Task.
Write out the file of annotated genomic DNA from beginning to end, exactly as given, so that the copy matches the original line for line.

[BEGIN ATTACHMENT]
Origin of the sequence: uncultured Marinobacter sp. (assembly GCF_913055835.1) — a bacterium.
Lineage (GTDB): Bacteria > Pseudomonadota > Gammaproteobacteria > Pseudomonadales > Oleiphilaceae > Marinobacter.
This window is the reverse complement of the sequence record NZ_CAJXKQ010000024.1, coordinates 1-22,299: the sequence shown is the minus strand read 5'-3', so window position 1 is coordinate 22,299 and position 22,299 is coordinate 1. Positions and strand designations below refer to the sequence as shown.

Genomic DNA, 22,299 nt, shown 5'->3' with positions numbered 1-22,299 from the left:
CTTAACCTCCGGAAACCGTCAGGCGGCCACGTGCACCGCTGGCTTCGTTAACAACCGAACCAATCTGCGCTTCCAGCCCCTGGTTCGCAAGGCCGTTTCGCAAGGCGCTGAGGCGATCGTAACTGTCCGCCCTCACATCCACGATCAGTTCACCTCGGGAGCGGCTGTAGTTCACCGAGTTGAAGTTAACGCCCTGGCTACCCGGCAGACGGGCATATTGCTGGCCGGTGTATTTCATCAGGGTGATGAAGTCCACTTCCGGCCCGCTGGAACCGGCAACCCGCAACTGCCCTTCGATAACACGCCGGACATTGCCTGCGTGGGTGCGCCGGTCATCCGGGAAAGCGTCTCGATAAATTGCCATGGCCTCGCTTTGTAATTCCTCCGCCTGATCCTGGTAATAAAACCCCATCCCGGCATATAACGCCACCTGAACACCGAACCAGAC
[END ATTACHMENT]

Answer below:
Origin of the sequence: uncultured Marinobacter sp. (assembly GCF_913055835.1) — a bacterium.
Lineage (GTDB): Bacteria > Pseudomonadota > Gammaproteobacteria > Pseudomonadales > Oleiphilaceae > Marinobacter.
This window is the reverse complement of the sequence record NZ_CAJXKQ010000024.1, coordinates 1-22,299: the sequence shown is the minus strand read 5'-3', so window position 1 is coordinate 22,299 and position 22,299 is coordinate 1. Positions and strand designations below refer to the sequence as shown.

Genomic DNA, 22,299 nt, shown 5'->3' with positions numbered 1-22,299 from the left:
CTTAACCTCCGGAAACCGTCAGGCGGCCACGTGCACCGCTGGCTTCGTTAACAACCGAACCAATCTGCGCTTCCAGCCCCTGGTTCGCAAGGCCGTTTCGCAAGGCGCTGAGGCGATCGTAACTGTCCGCCCTCACATCCACGATCAGTTCACCTCGGGAGCGGCTGTAGTTCACCGAGTTGAAGTTAACGCCCTGGCTACCCGGCAGACGGGCATATTGCTGGCCGGTGTATTTCATCAGGGTGATGAAGTCCACTTCCGGCCCGCTGGAACCGGCAACCCGCAACTGCCCTTCGATAACACGCCGGACATTGCCTGCGTGGGTGCGCCGGTCATCCGGGAAAGCGTCTCGATAAATTGCCATGGCCTCGCTTTGTAATTCCTCCGCCTGATCCTGGTAATAAAACCCCATCCCGGCATATAACGCCACCTGAACACCGAACCAGAC